Good stuff, I thought a LUT might help you make the most of the range the sensor has.
Digitap, yes, that is the problem with using standard HDR algorithms, they aren't great for moving images, you get a lot of inconsistency in colour and luminance from frame to frame.
There are algorithms that work well, I can't talk about the ones we developed as they are part of the company's IP, but there are research papers out there if you go looking that contain some very useful math, that applies directly to the problem.
For multi exposure, we have the LEDs at the maximum brightness to expose the densest film areas, all the time (after seeting the brightness mix of R, G & B to suit the particular film stock) and then adjust the duration of the flash to adjust the exposure. The camera shutter is open for exactly the same time for each exposure, it is the duration of the light that changes. With our lighting system this give consistent colour results, but also ensures that the densest areas of the film still have some photons passing through them that make it to the sensor.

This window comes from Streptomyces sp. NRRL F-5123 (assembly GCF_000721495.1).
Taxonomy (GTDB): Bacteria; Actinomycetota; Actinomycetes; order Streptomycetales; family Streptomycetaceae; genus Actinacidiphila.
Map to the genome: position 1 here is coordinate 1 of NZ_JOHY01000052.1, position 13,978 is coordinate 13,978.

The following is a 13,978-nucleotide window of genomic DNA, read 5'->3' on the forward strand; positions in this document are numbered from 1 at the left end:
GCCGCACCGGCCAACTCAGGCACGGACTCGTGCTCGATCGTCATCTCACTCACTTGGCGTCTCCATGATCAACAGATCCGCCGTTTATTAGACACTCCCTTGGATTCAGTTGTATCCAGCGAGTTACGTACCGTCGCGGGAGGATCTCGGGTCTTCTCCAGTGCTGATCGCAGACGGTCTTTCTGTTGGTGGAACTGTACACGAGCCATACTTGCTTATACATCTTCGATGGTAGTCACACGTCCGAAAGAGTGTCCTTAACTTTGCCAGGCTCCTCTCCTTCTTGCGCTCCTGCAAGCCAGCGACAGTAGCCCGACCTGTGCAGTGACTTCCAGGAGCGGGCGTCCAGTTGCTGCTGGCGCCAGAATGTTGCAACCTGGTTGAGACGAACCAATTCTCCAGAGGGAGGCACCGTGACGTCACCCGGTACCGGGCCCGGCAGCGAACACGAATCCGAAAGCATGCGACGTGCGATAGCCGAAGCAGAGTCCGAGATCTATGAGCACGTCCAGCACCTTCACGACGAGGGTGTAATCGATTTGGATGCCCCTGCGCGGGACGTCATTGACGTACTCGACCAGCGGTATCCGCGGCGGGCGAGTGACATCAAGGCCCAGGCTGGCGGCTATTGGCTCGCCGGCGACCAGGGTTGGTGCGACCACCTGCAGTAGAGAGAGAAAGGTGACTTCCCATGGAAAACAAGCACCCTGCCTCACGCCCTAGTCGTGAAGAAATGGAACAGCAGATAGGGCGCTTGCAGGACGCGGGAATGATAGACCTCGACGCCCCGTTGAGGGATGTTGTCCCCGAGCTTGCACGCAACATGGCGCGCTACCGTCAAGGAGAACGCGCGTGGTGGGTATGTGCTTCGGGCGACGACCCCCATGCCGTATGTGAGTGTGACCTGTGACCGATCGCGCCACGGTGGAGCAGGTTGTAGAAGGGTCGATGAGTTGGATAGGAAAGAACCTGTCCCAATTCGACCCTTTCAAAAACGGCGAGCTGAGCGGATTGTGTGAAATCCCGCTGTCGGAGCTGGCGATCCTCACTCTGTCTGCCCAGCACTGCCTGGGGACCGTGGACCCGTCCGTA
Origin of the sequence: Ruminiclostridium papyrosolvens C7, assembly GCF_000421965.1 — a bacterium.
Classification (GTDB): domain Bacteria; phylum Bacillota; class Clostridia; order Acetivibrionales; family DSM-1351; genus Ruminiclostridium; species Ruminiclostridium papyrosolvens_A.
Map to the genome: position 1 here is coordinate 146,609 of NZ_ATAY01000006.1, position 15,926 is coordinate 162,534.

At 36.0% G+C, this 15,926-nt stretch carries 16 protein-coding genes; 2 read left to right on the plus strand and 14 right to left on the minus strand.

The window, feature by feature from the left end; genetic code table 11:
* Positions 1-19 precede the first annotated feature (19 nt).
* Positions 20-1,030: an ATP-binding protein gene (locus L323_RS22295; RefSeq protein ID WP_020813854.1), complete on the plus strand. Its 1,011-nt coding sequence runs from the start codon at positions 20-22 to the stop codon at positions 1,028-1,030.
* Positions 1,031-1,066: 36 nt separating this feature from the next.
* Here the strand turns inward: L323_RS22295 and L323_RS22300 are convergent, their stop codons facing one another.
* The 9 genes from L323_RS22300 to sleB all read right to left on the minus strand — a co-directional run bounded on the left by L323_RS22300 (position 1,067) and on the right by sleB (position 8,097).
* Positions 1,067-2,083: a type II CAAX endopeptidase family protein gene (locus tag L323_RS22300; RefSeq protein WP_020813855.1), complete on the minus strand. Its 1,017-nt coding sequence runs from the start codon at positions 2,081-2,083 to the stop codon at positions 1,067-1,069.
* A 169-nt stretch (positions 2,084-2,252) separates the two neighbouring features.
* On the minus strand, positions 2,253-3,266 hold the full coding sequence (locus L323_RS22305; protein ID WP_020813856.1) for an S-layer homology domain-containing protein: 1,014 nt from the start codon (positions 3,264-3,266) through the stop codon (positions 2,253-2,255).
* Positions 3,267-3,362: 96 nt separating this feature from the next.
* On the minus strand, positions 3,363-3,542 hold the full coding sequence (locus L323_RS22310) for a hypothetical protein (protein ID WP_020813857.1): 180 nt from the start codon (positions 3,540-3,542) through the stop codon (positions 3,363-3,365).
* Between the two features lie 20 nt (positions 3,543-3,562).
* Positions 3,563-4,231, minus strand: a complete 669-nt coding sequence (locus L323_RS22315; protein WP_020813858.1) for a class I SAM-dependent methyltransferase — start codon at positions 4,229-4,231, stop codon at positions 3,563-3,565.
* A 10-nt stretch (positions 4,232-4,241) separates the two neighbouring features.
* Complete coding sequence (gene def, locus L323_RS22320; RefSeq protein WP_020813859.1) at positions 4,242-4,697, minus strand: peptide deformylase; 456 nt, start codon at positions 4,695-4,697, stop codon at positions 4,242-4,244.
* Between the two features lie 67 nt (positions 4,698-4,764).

The geeks in our photometry division worked it all out and tested it to verify that we get consistent colour throughout, it did mean a particular mix of LEDs, including two different RED LEDs in the mix to get the full spectra coverage and consistency at different light levels. We had to bin LEDs from various manufacturers as well, as the individual LED performance was often way off what was quoted.
Also, a quick note, high CRI value white LEDs often have colour issues when it comes to sensor response. The CRI methodology it annoyingly flawed. CRI is particularly inaccurate in the deep reds, I wish the industry would switch to CQS, which is way more accurate, but it probably won't happen.
For more reading, http://apps1.eere.energy.gov/buildings/publications/pdfs/ssl/cqs_rationale_06-10.pdf